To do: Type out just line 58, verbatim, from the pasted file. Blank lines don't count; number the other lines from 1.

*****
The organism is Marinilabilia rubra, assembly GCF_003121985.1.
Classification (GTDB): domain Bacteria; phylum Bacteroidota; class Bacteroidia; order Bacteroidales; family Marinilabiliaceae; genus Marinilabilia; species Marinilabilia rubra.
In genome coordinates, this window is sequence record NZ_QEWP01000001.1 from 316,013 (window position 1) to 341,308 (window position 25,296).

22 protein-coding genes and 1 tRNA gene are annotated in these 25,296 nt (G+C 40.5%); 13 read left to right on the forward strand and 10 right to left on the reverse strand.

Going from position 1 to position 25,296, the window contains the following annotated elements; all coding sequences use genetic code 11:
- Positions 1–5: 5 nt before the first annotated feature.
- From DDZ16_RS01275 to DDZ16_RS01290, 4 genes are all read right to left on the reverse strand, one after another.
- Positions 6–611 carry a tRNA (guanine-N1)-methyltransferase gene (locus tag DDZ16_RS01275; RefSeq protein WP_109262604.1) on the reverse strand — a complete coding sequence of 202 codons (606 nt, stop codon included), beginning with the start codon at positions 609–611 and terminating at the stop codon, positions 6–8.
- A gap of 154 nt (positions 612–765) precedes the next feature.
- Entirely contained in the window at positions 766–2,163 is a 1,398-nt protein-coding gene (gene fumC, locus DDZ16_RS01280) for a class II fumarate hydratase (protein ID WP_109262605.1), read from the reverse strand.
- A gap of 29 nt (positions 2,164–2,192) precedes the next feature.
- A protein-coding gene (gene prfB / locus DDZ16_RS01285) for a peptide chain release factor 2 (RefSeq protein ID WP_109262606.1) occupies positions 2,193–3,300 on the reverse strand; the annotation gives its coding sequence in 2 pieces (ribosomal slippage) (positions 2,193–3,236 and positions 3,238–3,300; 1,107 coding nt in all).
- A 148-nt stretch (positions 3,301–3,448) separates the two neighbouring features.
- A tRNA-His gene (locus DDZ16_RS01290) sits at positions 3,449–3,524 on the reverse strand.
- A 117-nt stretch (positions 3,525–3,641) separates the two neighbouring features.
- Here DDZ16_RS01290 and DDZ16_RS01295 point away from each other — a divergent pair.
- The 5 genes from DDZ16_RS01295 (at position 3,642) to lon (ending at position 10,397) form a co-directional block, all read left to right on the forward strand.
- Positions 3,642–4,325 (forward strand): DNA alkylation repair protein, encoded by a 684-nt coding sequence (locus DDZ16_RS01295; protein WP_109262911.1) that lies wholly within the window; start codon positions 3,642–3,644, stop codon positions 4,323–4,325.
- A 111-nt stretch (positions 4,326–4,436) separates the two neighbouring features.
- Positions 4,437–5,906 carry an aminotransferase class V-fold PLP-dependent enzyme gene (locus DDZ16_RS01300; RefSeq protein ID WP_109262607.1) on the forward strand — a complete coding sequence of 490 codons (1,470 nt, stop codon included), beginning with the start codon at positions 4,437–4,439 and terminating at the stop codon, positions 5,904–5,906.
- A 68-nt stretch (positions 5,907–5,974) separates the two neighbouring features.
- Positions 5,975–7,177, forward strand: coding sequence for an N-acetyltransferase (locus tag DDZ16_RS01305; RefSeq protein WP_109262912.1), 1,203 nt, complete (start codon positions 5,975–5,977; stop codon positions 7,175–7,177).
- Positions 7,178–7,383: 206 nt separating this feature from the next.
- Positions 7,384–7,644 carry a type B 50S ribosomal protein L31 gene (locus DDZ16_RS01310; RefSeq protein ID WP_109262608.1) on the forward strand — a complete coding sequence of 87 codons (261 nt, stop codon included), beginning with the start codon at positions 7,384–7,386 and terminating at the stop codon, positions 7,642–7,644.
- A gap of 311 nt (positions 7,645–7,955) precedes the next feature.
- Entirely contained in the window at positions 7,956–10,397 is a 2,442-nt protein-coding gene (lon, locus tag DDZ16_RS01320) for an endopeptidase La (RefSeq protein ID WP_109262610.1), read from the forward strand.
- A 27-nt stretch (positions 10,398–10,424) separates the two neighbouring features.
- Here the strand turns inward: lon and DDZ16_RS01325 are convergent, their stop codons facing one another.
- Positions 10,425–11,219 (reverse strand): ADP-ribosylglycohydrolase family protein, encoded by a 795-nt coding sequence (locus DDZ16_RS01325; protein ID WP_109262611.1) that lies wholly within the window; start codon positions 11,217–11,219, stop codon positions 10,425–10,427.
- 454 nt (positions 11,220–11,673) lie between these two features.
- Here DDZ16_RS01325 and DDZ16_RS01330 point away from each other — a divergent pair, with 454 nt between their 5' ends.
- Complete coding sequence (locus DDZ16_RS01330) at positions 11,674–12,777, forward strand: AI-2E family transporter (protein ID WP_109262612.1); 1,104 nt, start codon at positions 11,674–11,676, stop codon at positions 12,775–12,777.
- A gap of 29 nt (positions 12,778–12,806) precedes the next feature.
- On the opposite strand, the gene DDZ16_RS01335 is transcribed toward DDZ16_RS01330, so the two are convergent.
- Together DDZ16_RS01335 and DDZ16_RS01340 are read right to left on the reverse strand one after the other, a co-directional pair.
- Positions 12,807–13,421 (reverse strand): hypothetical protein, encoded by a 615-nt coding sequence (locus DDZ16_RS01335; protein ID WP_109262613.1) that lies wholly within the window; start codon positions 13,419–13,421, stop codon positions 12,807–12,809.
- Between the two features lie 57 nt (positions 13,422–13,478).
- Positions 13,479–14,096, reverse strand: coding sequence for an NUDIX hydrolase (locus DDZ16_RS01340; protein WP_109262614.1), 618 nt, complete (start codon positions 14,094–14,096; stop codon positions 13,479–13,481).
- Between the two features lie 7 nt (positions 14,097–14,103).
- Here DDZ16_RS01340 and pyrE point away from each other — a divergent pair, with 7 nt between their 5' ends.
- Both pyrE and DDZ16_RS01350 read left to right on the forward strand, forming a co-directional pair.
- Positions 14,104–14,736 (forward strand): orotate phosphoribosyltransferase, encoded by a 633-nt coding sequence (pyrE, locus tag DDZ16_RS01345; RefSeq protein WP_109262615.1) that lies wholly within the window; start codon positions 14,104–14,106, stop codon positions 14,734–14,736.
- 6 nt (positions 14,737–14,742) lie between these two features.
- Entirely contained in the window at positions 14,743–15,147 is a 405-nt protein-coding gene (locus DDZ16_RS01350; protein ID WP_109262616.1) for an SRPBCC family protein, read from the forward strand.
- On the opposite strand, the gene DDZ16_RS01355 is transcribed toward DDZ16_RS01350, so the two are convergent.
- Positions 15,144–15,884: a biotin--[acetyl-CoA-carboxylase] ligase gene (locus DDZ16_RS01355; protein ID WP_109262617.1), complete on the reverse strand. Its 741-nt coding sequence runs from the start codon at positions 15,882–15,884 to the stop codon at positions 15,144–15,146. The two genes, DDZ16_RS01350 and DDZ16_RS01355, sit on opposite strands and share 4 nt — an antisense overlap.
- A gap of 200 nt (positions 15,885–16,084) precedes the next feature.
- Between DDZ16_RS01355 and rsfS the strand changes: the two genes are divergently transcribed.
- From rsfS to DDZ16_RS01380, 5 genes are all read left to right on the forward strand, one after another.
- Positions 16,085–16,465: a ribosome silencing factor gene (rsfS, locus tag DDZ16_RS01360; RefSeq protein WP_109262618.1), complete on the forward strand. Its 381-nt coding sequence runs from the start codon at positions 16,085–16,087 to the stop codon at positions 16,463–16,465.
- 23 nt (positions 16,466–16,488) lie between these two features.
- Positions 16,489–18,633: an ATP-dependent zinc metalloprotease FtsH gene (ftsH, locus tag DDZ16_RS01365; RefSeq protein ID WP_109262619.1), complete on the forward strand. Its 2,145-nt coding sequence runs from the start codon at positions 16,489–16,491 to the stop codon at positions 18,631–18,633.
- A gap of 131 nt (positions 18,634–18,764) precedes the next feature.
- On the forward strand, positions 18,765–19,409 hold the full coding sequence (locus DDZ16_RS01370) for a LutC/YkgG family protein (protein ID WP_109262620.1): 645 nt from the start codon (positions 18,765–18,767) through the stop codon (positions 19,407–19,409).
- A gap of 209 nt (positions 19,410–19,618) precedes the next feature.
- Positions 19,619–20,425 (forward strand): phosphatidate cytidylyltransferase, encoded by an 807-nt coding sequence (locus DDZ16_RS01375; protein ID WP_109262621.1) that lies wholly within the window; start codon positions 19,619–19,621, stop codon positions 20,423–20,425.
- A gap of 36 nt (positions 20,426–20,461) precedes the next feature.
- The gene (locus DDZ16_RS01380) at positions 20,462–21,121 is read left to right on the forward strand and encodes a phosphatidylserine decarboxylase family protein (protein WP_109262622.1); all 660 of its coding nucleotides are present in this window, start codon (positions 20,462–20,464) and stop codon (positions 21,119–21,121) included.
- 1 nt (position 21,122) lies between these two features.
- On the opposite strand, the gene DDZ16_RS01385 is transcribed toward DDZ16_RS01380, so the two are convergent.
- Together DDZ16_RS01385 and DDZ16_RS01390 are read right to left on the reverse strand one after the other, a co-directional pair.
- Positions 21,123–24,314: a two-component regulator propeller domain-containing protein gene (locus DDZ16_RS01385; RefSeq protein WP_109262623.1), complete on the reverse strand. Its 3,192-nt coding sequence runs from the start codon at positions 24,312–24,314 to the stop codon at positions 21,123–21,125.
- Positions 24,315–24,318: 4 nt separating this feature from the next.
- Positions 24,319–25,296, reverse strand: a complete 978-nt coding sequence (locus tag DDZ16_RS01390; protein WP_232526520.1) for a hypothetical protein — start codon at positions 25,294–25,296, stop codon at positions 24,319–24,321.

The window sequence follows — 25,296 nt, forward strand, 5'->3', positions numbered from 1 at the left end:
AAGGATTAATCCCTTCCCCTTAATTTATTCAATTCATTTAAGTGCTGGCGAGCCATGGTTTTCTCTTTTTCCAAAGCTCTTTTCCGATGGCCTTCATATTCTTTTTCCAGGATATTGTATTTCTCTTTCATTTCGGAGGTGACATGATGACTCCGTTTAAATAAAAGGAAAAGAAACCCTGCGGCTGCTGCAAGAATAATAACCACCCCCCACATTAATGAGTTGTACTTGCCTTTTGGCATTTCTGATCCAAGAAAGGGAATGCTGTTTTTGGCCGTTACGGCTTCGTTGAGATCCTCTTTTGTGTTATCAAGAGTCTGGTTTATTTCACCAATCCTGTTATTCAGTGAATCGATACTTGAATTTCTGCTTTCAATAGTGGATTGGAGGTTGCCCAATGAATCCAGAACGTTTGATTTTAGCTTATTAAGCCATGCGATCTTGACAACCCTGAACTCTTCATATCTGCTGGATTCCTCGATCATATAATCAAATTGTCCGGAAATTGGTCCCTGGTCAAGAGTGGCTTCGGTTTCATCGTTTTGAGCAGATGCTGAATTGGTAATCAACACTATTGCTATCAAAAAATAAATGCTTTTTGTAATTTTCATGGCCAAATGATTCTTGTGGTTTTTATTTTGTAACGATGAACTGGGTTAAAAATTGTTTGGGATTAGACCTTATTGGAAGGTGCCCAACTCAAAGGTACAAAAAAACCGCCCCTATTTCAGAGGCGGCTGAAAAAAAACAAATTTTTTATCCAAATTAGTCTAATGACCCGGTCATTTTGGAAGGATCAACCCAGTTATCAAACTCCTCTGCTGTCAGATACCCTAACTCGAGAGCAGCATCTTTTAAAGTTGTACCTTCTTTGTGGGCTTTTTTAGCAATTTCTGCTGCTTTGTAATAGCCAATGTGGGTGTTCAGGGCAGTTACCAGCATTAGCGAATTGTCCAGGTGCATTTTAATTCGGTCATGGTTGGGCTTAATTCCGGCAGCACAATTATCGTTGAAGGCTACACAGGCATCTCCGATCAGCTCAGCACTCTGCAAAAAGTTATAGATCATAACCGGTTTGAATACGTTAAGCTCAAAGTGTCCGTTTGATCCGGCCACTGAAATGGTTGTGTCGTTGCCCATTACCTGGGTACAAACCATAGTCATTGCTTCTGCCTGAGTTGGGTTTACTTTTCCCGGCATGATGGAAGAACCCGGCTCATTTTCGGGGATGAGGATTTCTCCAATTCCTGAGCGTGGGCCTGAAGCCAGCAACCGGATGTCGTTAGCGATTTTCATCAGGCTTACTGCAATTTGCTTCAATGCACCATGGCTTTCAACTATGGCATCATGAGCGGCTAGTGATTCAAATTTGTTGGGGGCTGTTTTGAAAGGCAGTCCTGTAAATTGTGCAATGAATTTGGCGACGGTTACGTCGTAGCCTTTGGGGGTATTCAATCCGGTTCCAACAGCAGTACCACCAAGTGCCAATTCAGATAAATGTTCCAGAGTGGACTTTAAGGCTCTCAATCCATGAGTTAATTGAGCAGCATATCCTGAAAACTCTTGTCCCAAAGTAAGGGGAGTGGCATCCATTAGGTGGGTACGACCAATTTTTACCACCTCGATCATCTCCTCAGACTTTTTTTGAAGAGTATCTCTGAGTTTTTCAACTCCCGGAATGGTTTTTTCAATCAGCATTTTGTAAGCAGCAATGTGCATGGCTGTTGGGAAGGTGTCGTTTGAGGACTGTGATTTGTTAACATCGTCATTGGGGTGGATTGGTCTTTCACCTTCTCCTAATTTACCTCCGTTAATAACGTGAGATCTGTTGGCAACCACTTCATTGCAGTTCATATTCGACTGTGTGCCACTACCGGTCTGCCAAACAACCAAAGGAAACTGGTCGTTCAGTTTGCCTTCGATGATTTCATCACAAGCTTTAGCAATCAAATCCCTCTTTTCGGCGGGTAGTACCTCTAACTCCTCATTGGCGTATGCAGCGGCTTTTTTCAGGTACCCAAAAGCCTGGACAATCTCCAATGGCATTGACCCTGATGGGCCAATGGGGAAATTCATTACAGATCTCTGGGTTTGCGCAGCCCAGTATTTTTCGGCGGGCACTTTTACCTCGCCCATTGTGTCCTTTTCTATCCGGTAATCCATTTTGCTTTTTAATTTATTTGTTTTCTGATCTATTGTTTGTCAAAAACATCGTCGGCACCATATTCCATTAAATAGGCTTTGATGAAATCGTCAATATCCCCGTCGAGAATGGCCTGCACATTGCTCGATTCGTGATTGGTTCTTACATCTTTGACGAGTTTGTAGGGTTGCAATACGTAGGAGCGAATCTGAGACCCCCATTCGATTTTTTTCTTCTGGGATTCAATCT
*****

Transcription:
- The gene (locus DDZ16_RS01380) at positions 20,462–21,121 is read left to right on the forward strand and encodes a phosphatidylserine decarboxylase family protein (protein WP_109262622.1); all 660 of its coding nucleotides are present in this window, start codon (positions 20,462–20,464) and stop codon (positions 21,119–21,121) included.